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15 November 2018


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Thursday, July 14, 2016

Ballooning of strict laws, and ballooning of a hot air balloon

by Alice E.M. Underwood

Here, there, and to the courthouse

1. The Kremlin has given the Federal Security Service (the FSB) two weeks to decrypt the entire internet. In other words, they’re demanding encryption keys for all internet data as mandated under the newly adopted “anti-terrorist” laws. The laws limit information on the web, and they’re making the internet a much smaller place, what with political sites blocked for anti-Kremlin messages and a tech company withdrawing from Russia – likely just the first of many.

2. Russian tourists flock to Turkey, to be greeted by champagne and expectations of a big boost for Turkey’s tourist-starved economy. The influx of sightseeing Russians signals improved relations between Russia and Turkey, and comes on the heels of Turkish President Recep Tayyip Erdogan’s apology for the shooting down of a Russian warplane in November. With Presidents Putin and Erdogan planning to meet, it looks like they’ll let bygones be bygones.

3. In an endeavor not impacted by the new laws (at least, not yet), adventurer Fyodor Koniukhov has launched on a solo hot air balloon trip around the globe. His goal: to break the world record of circumnavigating Earth in 13 days. His balloon: reflective silver and emblazoned “Moscow” in bright red. It’s also the world’s largest, requiring a full night for 60 meters to fill up with helium. Either he makes it in 12 days, or he’s full of hot air.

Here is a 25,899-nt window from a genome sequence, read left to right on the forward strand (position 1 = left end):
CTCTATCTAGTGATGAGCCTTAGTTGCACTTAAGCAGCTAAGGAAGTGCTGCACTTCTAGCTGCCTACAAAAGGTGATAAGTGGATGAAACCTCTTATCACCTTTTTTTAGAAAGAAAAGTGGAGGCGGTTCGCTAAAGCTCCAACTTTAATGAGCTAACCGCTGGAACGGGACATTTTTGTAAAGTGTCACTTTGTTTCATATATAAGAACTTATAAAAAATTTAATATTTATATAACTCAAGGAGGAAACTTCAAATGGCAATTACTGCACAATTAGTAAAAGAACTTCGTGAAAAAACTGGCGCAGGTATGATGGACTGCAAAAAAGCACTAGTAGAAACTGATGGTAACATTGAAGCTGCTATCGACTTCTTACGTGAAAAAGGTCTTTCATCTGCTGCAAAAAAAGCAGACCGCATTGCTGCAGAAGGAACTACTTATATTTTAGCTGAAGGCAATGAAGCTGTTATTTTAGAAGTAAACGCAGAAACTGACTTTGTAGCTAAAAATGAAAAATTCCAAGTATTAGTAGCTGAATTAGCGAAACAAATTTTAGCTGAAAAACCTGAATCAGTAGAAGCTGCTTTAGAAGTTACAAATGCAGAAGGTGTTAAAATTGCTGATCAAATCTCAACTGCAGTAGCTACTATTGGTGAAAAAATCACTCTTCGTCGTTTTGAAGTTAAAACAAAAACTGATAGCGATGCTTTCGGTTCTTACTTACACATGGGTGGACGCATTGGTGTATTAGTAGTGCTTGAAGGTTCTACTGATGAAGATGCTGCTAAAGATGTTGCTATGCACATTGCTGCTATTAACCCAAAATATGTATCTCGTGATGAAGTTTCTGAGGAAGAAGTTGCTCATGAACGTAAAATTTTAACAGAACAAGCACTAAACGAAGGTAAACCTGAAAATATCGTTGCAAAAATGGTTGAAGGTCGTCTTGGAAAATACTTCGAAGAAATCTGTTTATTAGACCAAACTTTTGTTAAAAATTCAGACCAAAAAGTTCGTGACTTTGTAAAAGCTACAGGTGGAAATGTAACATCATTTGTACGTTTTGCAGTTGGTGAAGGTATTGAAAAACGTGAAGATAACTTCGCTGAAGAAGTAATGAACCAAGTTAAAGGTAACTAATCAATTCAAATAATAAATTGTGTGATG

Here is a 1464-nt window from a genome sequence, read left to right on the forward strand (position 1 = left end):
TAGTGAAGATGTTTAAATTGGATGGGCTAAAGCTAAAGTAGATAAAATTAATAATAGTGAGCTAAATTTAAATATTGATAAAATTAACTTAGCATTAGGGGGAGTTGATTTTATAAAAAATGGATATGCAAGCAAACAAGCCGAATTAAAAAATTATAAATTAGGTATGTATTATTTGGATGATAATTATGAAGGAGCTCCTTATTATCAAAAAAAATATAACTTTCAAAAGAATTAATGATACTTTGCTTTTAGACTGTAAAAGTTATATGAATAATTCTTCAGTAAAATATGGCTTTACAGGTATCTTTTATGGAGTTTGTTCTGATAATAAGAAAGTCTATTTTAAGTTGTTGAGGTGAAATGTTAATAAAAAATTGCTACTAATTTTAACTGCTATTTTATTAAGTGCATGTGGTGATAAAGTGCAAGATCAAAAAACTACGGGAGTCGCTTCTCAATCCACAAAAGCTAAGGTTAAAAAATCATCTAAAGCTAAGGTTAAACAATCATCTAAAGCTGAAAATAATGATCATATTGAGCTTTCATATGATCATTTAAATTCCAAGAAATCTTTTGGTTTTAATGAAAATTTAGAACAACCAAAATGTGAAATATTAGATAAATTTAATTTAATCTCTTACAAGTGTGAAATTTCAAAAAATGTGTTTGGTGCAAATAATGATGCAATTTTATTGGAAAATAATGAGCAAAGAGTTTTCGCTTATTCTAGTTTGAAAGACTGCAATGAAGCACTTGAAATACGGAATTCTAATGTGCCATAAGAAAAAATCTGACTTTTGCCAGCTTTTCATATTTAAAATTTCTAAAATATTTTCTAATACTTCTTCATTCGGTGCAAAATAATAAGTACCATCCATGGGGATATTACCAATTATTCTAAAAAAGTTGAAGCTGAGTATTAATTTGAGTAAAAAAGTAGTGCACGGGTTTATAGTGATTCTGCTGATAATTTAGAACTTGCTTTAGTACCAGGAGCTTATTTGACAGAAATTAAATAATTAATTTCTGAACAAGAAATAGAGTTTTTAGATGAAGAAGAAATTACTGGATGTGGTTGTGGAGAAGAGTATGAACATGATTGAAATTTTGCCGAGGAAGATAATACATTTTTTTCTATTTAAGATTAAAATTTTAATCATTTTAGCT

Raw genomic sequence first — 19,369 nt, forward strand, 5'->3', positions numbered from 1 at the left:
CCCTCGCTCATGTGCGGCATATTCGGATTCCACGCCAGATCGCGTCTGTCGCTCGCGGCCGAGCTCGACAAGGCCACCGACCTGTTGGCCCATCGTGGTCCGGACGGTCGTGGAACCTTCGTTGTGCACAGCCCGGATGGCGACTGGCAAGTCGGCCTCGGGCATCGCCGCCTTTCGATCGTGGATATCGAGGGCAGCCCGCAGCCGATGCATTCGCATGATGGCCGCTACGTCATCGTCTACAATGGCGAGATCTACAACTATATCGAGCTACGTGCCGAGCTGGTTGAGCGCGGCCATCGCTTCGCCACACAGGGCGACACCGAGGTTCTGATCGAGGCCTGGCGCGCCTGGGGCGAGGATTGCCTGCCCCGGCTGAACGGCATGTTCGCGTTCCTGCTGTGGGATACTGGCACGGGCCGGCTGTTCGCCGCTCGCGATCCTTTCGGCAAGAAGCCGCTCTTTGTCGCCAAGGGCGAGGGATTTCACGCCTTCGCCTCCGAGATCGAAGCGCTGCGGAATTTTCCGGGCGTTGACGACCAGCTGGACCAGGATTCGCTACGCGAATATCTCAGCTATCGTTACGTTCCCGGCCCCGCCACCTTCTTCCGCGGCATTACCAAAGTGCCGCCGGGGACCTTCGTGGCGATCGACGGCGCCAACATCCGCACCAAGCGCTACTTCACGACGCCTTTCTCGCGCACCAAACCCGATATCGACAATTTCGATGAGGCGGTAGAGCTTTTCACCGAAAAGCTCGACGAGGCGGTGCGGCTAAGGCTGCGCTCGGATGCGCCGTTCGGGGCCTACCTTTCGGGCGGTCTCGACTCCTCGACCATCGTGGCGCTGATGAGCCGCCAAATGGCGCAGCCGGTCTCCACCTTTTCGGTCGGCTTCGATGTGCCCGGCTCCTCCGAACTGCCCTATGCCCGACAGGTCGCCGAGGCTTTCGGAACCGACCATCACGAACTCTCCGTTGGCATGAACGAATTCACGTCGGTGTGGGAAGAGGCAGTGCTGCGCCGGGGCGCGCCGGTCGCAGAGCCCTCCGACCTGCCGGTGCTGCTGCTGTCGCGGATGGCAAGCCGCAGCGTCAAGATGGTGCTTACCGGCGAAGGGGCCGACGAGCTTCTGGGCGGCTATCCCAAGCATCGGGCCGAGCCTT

kp.ru

Quote of the Week

“He’s an incredible adventurer. He’s what I call a responsible risk taker.”

—Dick Smith, fellow adventurer of Fyodor Koniukhov, on Koniukhov’s trip around the globe in history’s largest hot air balloon.

In Odder News

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    themoscowtimes.com
    • Another group impacted by the strict new laws: Mormons
    • In honor of Fevronia’s Day, a region in north-western Russia refused to accept any divorce applications. What’s Fevronia’s Day, you ask? 

    RosKultLit
    Russian Cultural Literacy

        Fevronia’s Day is a little bit like Russian Valentine’s Day. You’ve got a celebration of romance and fidelity, a legend involving a talking snake, and corpses jumping between coffins. Come to think of it, there’s way more to it than Valentine’s Day. Find out what here.

        Want more where this comes from? Give your inbox the gift of TWERF, our Thursday newsletter on the quirkiest, obscurest, and Russianest of Russian happenings of the week.

         

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